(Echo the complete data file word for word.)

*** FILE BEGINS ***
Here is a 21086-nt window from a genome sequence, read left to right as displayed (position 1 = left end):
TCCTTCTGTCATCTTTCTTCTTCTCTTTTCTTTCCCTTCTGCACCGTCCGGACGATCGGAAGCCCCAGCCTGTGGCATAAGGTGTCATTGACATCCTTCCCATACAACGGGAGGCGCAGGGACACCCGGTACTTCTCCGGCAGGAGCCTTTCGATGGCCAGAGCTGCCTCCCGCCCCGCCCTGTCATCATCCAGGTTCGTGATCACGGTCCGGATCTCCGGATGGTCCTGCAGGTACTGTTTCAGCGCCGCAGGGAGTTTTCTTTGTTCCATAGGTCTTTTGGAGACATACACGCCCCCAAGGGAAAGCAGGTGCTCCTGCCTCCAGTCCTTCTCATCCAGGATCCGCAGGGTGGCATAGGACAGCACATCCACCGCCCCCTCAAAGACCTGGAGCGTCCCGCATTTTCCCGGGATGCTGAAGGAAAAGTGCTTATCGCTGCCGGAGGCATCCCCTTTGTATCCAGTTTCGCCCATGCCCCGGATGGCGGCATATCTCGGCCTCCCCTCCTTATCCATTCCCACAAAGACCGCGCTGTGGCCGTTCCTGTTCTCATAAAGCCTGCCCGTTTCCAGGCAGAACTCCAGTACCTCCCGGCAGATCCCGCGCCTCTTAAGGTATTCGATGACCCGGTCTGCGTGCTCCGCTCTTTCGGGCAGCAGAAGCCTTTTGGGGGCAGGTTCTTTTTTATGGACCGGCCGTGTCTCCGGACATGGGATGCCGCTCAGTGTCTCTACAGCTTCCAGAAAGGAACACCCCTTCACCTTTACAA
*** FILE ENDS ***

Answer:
Here is a 21086-nt window from a genome sequence, read left to right as displayed (position 1 = left end):
TCCTTCTGTCATCTTTCTTCTTCTCTTTTCTTTCCCTTCTGCACCGTCCGGACGATCGGAAGCCCCAGCCTGTGGCATAAGGTGTCATTGACATCCTTCCCATACAACGGGAGGCGCAGGGACACCCGGTACTTCTCCGGCAGGAGCCTTTCGATGGCCAGAGCTGCCTCCCGCCCCGCCCTGTCATCATCCAGGTTCGTGATCACGGTCCGGATCTCCGGATGGTCCTGCAGGTACTGTTTCAGCGCCGCAGGGAGTTTTCTTTGTTCCATAGGTCTTTTGGAGACATACACGCCCCCAAGGGAAAGCAGGTGCTCCTGCCTCCAGTCCTTCTCATCCAGGATCCGCAGGGTGGCATAGGACAGCACATCCACCGCCCCCTCAAAGACCTGGAGCGTCCCGCATTTTCCCGGGATGCTGAAGGAAAAGTGCTTATCGCTGCCGGAGGCATCCCCTTTGTATCCAGTTTCGCCCATGCCCCGGATGGCGGCATATCTCGGCCTCCCCTCCTTATCCATTCCCACAAAGACCGCGCTGTGGCCGTTCCTGTTCTCATAAAGCCTGCCCGTTTCCAGGCAGAACTCCAGTACCTCCCGGCAGATCCCGCGCCTCTTAAGGTATTCGATGACCCGGTCTGCGTGCTCCGCTCTTTCGGGCAGCAGAAGCCTTTTGGGGGCAGGTTCTTTTTTATGGACCGGCCGTGTCTCCGGACATGGGATGCCGCTCAGTGTCTCTACAGCTTCCAGAAAGGAACACCCCTTCACCTTTACAA